"Film strip" by Bart from New Orleans, Louisiana ,cc 2.0
“Film strip” by Bart from New Orleans, Louisiana ,cc 2.0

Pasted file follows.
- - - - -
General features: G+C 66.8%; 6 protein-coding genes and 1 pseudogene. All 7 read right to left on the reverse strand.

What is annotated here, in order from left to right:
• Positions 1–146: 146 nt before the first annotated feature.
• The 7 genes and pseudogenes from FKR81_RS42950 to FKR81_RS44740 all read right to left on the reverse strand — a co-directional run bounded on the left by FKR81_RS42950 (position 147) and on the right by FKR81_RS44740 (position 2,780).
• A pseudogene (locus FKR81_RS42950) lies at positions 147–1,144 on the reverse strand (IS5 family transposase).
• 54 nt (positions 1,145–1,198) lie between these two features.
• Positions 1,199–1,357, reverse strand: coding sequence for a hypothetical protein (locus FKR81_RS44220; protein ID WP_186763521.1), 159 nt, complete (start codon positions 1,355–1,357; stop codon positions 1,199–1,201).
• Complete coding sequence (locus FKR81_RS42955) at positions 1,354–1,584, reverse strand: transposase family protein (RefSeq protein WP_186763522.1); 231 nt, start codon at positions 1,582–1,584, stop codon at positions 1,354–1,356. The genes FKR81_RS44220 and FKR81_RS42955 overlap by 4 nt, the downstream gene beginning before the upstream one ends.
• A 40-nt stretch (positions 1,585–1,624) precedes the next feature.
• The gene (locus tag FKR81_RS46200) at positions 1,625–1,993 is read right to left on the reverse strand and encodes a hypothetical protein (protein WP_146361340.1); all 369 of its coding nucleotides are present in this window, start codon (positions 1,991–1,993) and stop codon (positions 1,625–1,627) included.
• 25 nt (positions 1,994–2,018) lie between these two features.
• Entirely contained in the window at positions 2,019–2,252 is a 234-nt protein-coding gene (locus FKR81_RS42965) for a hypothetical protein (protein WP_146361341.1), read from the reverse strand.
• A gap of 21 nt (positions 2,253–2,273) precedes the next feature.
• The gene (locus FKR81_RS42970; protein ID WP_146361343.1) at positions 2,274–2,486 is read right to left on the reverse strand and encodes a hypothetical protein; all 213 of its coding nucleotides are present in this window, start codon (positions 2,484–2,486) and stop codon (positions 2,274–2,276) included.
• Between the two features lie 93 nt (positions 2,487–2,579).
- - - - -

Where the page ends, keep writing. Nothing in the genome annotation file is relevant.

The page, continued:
become writer and director Oliver Stone was born; U.S. amphibious forces four years nearer to now and half a world away, in 1950, went ashore at Inchon on the Korean Peninsula, threatening the annihilation of outflanked North Koreans; two years further along time’s path, in 1952, the United Nations in Northeast Africa ceded Eritrea to Ethiopia; the Dontetsk coal miner who had risen to become the premier of the Union of Soviet Socialist Republics, Nikita Khrushchev, seven years still closer to the current context, in 1959, became the first Soviet leader to visit the United States; three years hence, in 1962, the Soviet ship Poltava’s steaming for Cuba with missile components put the planet on the verge of Armageddon when the ‘Cuban Missile Crisis ensued, and President Kennedy signed off on a $900 million public-works bill for projects in economically depressed areas; just three hundred sixty-five days beyond that, in 1963, four young girls died in a bombing at a Black church in Birmingham a terrorist act in which FBI informants played a role; three years later on, in 1966, Lyndon Johnson, in the aftermath of the slaughter at the University of Texas clock-tower, the first prescription-drug-fueled mass killing in the U.S., called for gun control; two years onward from that, in 1968, the Soviet Zond 5 spaceship is launched, becoming the first spacecraft to fly around the moon before re-entering the Earth’s atmosphere; two years subsequently, in 1970, United Auto uaw_logo united auto workers labor unionWorkers employees at General Motors started a lengthy strike to protest speed-up on the assembly line and other measures to extract more value from every hour of workers’ days; another year after that moment in time, in 1971, the first Greenpeace anti-nuclear protest ship set sail; two years further along, in 1973, five thousand miles South, following days of brutal torture, the CIA financed-and-advised military murderers who had overthrown democracy in Chile murdered people’s poet and iconic folksinger Victor Jara; four additional years from then on, in 1977, Chimamanda Ngozi Adichie is born; three years yet more proximate to the present, in 1981, the Senate confirmed Sandra Day O’Connor as the first woman Supreme Court Justice, and the John Bull operated under its own steam a hundred fifty years to the day after its first run in New Jersey; half a dozen years subsequent to that conjunction, in 1987, in a move that would serve Russian and America today, the Soviets and the Americans signed a treaty to establish centers to help them avoid nuclear war; two years later, in 1989, novelist and thinker Robert Penn Warren ended his days; in the heady days just prior to what we will soon enough be calling DotCom-One, eighteen years back, World Com and MCI celebrated their just-completed merger; ten years ago, Italian journalist Oriana Fallaci died; two years afterward, in 2008, Lehman Brothers closed its doors in bankruptcy, the largest such filing by a company in history.